“displayed publicly” –​​ protithemi (Gr)​​ -​​ to​​ place before, i.e. (for oneself) to​​ exhibit; (to oneself) to​​ propose​​ (determine): - purpose, set forth.​​ Strong's​​ 


Word Study - “displayed publicly”​​ from the Greek word​​ protithemi -​​ may mean either “to determine,” to “purpose” or “to set forth,” so as to be manifest. Either sense would convey a scriptural view here, but the context bears out the latter meaning. The verb is in the middle voice, which lays stress upon the personal interest which God had in doing what is said, as predetermined in His eternal purpose. The aorist tense indicates the definiteness of the act in the past.​​ Vine, W. Collected writings of W. E. Vine. Nashville: Thomas Nelson


As we will see, God had a purpose for the public display of Christ’s sacrifice on the cross.


“as a propitiation” –​​ hilastērion (Gr) - ​​ There is much disagreement as to the meaning of this word in bible theology. It is beyond the scope of this writing to explore it all. I believe the following statement best expresses the meaning of propitiation as used in this verse and elsewhere in the New Testament –​​ 


“Propitiation​​ is the work of Christ on the Cross in which He met the demands of the righteousness of God against sin, satisfying the requirements of God's justice and canceling the guilt of man's sin!”​​ preceptaustin.org


Word Study - propitiate

To propitiate means​​ to "turn away wrath by offering a gift." Pagan religions are built on the concept of propitiation, whereby a devotee brings a chicken, a goat, a lamb, or a plate of food and offers it to his god. I saw that very thing happen in Haiti and also in India. By bringing the blood of a chicken, the followers of voodoo hope to appease the evil spirits and turn away their​​ wrath. On a completely different level, a husband does this after having a fight with his wife when he stops at the freeway off ramp and buys flowers on the way home. He hopes the offering of flowers will turn away wrath and restore a right relationship. In the Old Testament the High Priest would enter the Holy of Holies once a year—on the Day of Atonement—bringing with him the blood of a bull. When he sprinkled the blood on the Mercy Seat—the lid of the Ark of the Covenant—that blood was accepted by God as an "atonement" or a "covering" for the sin of the people.​​ Ray Pritchard*


Taken as a whole, the doctrine of propitiation as revealed in these New Testament references seems fully to sustain the orthodox concept that Christ in His death on the cross through the shedding of His blood and the sacrifice of His life constituted a satisfaction of divine justice which God accepts on behalf of the sinner making possible the manifestation of His love toward men and bestowal of righteousness through justification by faith. The necessity of such a propitiation is demonstrated by the sin of the race (Rom 3:9, 23; 5:12), the righteousness of God​​ Ps 119:137; 145:17; Rom 3:25-26) and the historic fact that Christ actually died for sinful man (Isa 53:5-6; Gal 1:4; 3:13​​ Eph 5:2; Heb 9:22,28; Rev 1:5; 1 Cor 5:13;​​ 1 Pet 1:18,19; 2:24).
John Walvoord*


The propitiation originates with God, not to appease Himself, but to justify Himself in His uniform kindness to men deserving harshness. Compare also as to reconciliation, as in Romans 5:1-11,​​ 2 Co 5:18.​​ Baker’s Evangelical Dictionary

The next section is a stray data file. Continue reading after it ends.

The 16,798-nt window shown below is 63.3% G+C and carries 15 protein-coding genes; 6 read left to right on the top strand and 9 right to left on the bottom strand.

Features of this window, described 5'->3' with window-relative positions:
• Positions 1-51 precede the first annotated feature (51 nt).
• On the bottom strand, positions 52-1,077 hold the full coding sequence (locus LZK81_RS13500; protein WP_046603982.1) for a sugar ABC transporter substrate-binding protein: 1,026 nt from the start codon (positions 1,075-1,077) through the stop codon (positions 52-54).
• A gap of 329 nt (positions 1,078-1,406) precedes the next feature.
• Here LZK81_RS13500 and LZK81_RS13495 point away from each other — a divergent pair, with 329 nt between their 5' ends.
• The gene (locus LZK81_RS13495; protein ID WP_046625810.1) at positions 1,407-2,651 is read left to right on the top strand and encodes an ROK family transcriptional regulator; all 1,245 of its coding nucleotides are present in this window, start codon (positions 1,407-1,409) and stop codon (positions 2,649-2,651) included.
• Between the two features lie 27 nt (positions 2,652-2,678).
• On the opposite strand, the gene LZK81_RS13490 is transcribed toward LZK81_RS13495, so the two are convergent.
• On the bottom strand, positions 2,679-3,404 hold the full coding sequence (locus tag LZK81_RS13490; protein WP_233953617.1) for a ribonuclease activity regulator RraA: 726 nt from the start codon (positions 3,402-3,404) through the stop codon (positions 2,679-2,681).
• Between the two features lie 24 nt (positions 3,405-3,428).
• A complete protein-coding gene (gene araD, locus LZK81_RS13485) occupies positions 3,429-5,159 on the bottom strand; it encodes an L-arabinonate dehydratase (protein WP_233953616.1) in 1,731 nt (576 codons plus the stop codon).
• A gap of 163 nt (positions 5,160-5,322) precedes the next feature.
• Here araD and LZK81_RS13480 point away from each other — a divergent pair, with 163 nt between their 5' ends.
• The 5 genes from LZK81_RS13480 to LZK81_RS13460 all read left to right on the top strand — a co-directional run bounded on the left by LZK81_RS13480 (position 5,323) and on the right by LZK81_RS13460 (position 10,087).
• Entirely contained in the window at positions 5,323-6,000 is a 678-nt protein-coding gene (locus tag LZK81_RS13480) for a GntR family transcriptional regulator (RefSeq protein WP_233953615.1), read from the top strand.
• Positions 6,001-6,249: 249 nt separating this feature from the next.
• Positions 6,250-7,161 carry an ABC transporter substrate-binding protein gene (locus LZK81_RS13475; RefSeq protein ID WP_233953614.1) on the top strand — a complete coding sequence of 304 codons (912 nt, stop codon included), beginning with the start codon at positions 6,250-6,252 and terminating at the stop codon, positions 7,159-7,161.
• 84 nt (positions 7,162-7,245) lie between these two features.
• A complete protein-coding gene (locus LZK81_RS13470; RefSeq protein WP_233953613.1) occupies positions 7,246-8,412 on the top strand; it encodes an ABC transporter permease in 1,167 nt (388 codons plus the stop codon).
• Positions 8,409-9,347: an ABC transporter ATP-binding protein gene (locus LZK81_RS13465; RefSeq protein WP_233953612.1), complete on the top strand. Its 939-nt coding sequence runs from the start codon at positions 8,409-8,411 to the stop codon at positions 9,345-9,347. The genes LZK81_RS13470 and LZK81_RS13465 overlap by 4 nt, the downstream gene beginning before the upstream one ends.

Note that many theologians of the "liberal persuasion" strongly object to the truth that Jesus bore God's wrath against sin. In general, they tend to be uncomfortable with the truth of wrath, judgment, and hell, and so have fallaciously reasoned that "propitiation" is a translation that relegates theology to the mythology of the Greeks and slanders the character of God. This thinking has led these liberal theologians to translate​​ hilasterion​​ as "expiation", as for example in the Revised Standard Version ("whom God put forward as an expiation by his blood,"). Expiation means an action that cleanses from sin but includes no concept of appeasing God's wrath! To be sure the truth conveyed by "expiation" is certainly included in​​ hilasterion, but as you can discern, expiation is not an adequate or accurate rendering of the truth conveyed by this Greek word.​​ 


The difference between the doctrines of propitiation in Christianity and in Greek mythology is bound up in the character of God Himself. Being holy, perfect, and immutable, the living God is​​ never ruled by changing moods as were the so-called gods of Greco-Roman mythology. Consequently, God's wrath is a settled disposition against evil. The just demands of God's holiness for the punishment and exclusion of sin must be satisfied or propitiated.


Propitiation is the work of Christ on the Cross in which He met the demands of the righteousness of God against sin, satisfying the requirements of God's justice and canceling the guilt of man's sin!​​ preceptaustin.org

*Ray Pritchard​​ is president of Keep Believing Ministries that includes a national preaching ministry, outreach to China, and other goodwill efforts. Among his books are "Fire and Rain: The Wild-Hearted Faith of Elijah, He's God and We're Not, " and "In the Shadow of the Cross".


*John Walvoord​​ was a member of the Dallas Theological Seminary faculty for 50 years, from 1936 to 1986. He served as president of Dallas Seminary from 1952 to 1986, and as chancellor until 2001. John has authored more than 30 books on biblical theology.


Concerning propitiation –​​ 



1.​​ Used only four times in the New Testament (NASB version) –​​ 


whom God displayed publicly as a​​ propitiation​​ in His blood through faith. This was to demonstrate His righteousness, because in the forbearance of God He passed over the sins previously committed;​​ Romans 3.25​​ 


Therefore, He had to be made like His brethren in all things, so that He might become a merciful and faithful high priest in things pertaining to God, to make​​ propitiation​​ for the sins of the people.​​ Hebrews 2.17​​ 


​​ and He Himself is the​​ propitiation​​ for our sins; and not for ours only, but also for​​ those of​​ the whole world.​​ 1 John 2.2​​